We went from roughing it in the Uwharrie National Forest to the lap of Luxury at the Inn at Middleton Place. The Inn is on the grounds of Middleton Place, a former rice plantation, which contains North America's oldest formal gardens, built by a guy named Henry Middleton using a staggering quantity of slave labor to make some of the most artificial (and, to be fair, pretty) gardens I've ever seen. The Inn won a bunch of architectural awards and is nestled in the woods overlooking the Ashley River, just north of Charleston.
We unpacked a little, then walked along the "interpretive trail" to the restaurant for a fine dinner of she-crab soup (crab roe, of all things, but delicious) Carolina trout and...I don't remember what I ate. The next morning we woke up and did a two hour tour of the gardens. It was 97 degrees and as close to 100% humidity as you can get without rain. The gardens at Middleton are laid out the way the gardens at Versailles are laid out: along geometric lines. Apparently the whole garden was built along the axis of a right triangle. I cared less about the geometry and more about the occasional shade offered by the many enormous live oak trees. We did find the "romantic gardens," which were much shadier and much less formal and which contained stands of cypress trees emerging from green lily-covered lakes and enormous garden spiders.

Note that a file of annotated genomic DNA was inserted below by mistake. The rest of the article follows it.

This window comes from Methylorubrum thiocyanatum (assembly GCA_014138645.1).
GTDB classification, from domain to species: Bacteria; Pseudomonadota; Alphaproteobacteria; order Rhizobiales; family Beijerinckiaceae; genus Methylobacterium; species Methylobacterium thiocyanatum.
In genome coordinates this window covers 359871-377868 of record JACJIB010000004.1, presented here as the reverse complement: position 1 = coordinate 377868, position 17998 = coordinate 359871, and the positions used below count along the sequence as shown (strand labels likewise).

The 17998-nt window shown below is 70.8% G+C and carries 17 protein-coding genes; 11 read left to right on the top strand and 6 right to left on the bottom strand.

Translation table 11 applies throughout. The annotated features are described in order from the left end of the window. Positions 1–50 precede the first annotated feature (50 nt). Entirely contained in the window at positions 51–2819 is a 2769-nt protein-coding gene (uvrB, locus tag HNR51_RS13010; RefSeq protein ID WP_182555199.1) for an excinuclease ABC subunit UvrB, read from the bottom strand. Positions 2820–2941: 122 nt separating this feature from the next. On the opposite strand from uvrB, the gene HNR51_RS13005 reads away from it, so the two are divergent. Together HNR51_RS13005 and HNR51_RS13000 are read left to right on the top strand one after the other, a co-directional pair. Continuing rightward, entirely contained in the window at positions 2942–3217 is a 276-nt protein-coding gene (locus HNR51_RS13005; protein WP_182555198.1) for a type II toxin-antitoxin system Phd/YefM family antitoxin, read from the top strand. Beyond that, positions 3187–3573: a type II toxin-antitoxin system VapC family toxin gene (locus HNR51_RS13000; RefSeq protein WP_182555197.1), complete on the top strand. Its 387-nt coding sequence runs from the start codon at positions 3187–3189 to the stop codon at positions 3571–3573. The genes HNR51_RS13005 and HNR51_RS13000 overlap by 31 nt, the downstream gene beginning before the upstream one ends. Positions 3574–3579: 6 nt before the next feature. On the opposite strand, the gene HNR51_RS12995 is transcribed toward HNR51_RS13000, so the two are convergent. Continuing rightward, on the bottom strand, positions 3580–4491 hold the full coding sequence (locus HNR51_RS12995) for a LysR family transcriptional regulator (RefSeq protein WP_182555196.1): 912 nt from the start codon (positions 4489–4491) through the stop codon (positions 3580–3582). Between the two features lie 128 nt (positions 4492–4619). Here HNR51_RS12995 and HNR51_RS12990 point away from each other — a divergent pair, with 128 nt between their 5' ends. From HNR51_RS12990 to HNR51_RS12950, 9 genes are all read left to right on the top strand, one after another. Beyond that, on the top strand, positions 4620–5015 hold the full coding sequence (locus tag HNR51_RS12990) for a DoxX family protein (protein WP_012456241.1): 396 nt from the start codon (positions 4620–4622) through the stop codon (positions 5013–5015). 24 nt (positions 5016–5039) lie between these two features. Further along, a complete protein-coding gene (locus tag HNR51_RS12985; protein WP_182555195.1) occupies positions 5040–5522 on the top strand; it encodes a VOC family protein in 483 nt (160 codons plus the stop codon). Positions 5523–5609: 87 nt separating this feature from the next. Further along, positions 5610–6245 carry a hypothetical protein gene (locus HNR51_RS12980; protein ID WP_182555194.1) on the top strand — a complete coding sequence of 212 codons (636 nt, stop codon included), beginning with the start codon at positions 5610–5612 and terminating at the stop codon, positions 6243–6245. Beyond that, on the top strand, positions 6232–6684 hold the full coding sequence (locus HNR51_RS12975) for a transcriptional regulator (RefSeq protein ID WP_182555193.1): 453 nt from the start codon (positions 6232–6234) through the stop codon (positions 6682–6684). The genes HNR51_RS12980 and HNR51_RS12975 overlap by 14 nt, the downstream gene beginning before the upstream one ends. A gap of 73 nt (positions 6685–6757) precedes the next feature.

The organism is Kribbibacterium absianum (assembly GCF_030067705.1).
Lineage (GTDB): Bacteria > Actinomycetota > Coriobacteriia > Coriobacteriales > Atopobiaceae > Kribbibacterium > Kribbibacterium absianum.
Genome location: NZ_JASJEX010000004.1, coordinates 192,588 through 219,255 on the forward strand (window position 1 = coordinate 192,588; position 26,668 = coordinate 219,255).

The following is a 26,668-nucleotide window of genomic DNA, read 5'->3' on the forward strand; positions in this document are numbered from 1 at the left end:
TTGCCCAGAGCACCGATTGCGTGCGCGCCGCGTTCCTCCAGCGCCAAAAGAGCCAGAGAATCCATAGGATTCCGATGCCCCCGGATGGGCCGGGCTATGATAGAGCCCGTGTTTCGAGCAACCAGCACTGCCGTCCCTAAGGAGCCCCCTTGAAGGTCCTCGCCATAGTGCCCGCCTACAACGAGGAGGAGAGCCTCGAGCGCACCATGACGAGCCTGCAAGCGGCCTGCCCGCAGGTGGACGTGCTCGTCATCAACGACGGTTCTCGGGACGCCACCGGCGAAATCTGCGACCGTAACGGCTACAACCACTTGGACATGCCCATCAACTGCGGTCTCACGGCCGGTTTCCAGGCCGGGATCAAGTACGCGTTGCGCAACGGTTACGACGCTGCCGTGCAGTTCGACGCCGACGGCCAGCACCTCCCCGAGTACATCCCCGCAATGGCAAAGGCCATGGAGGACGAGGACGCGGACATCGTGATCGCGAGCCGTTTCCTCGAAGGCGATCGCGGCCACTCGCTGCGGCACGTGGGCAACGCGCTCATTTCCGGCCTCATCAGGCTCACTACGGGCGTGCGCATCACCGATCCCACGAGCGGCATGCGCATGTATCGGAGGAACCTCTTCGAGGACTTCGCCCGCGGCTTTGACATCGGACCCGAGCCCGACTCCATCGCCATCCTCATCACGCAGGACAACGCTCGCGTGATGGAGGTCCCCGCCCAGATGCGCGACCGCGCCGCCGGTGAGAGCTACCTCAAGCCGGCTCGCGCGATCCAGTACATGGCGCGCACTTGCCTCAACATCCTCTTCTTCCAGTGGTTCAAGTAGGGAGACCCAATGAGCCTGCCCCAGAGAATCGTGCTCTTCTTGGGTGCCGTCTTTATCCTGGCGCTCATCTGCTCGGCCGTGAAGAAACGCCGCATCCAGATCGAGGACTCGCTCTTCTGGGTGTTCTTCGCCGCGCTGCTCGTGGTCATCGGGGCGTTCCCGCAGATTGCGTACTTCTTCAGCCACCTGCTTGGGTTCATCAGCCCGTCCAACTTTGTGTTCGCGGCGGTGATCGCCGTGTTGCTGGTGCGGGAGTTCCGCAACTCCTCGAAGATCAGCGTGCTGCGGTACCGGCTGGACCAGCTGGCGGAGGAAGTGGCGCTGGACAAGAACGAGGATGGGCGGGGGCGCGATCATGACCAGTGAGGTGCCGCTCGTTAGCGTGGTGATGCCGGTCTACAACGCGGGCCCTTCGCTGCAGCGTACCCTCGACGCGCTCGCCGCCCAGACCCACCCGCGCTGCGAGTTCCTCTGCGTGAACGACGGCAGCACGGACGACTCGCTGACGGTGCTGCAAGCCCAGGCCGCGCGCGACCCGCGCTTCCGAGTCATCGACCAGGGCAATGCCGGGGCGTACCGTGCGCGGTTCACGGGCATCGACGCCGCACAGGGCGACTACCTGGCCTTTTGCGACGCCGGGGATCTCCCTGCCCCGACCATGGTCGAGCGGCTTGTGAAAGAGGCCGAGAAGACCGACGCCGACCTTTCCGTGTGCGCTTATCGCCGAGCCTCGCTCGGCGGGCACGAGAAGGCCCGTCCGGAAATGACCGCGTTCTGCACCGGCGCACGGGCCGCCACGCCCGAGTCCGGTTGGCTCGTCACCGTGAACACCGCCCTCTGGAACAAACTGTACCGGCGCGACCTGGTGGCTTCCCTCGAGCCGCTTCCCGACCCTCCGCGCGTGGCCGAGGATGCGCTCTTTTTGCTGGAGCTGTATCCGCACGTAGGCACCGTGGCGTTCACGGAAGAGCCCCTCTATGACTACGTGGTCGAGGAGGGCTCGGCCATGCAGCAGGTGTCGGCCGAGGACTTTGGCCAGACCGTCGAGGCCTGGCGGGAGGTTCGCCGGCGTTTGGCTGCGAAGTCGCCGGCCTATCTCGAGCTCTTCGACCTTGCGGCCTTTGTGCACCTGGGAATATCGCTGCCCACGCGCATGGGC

We went back to the restaurant for lunch, which turned out to be a mistake. We had quail that looked like a butterflied frog, greens too tough and flavorless for one of us to eat. And my shirt was covered in sweat. Luckily the Inn had a nice pool where we spent part of the afternoon cooling off, then drove into town for a fine meal with a former student of mine who currently lives in Charleston. If you're ever in Charleston we do recommend The Glass Onion, which gets its stock from mostly local sources, has a good beer selection (Stone IPA!) and had a very decent jazz combo playing on a Wednesday night.
We're hanging out in Downtown Charleston today. I'm sitting here typing away; I don't know what R is doing as I type this sentence. Tomorrow we go kayaking on the Ashley River in the morning, then off to Savanah GA tomorrow. Our hotel in Savanah has internets, so expect more regular and less lengthy posts over the next few days.